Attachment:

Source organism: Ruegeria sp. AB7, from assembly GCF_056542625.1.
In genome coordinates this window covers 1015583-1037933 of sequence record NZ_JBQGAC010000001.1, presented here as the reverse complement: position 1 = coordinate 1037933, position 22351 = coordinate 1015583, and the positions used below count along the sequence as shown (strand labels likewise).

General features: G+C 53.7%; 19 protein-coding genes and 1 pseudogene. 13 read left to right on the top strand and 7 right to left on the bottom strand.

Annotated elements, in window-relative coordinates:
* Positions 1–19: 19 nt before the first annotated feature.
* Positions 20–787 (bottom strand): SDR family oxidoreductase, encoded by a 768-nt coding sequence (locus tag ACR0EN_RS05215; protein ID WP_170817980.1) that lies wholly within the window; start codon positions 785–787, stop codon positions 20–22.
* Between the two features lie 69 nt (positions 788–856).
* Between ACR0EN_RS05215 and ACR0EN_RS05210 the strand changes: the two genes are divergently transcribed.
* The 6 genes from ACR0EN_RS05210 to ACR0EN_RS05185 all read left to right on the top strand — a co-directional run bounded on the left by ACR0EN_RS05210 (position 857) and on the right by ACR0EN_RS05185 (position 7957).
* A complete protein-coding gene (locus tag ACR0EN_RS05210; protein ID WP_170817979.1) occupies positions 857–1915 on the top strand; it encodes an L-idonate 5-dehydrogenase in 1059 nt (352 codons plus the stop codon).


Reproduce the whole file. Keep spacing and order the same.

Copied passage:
Source organism: Ruegeria sp. AB7, from assembly GCF_056542625.1.
In genome coordinates this window covers 1015583-1037933 of sequence record NZ_JBQGAC010000001.1, presented here as the reverse complement: position 1 = coordinate 1037933, position 22351 = coordinate 1015583, and the positions used below count along the sequence as shown (strand labels likewise).

General features: G+C 53.7%; 19 protein-coding genes and 1 pseudogene. 13 read left to right on the top strand and 7 right to left on the bottom strand.

Annotated elements, in window-relative coordinates:
* Positions 1–19: 19 nt before the first annotated feature.
* Positions 20–787 (bottom strand): SDR family oxidoreductase, encoded by a 768-nt coding sequence (locus tag ACR0EN_RS05215; protein ID WP_170817980.1) that lies wholly within the window; start codon positions 785–787, stop codon positions 20–22.
* Between the two features lie 69 nt (positions 788–856).
* Between ACR0EN_RS05215 and ACR0EN_RS05210 the strand changes: the two genes are divergently transcribed.
* The 6 genes from ACR0EN_RS05210 to ACR0EN_RS05185 all read left to right on the top strand — a co-directional run bounded on the left by ACR0EN_RS05210 (position 857) and on the right by ACR0EN_RS05185 (position 7957).
* A complete protein-coding gene (locus tag ACR0EN_RS05210; protein ID WP_170817979.1) occupies positions 857–1915 on the top strand; it encodes an L-idonate 5-dehydrogenase in 1059 nt (352 codons plus the stop codon).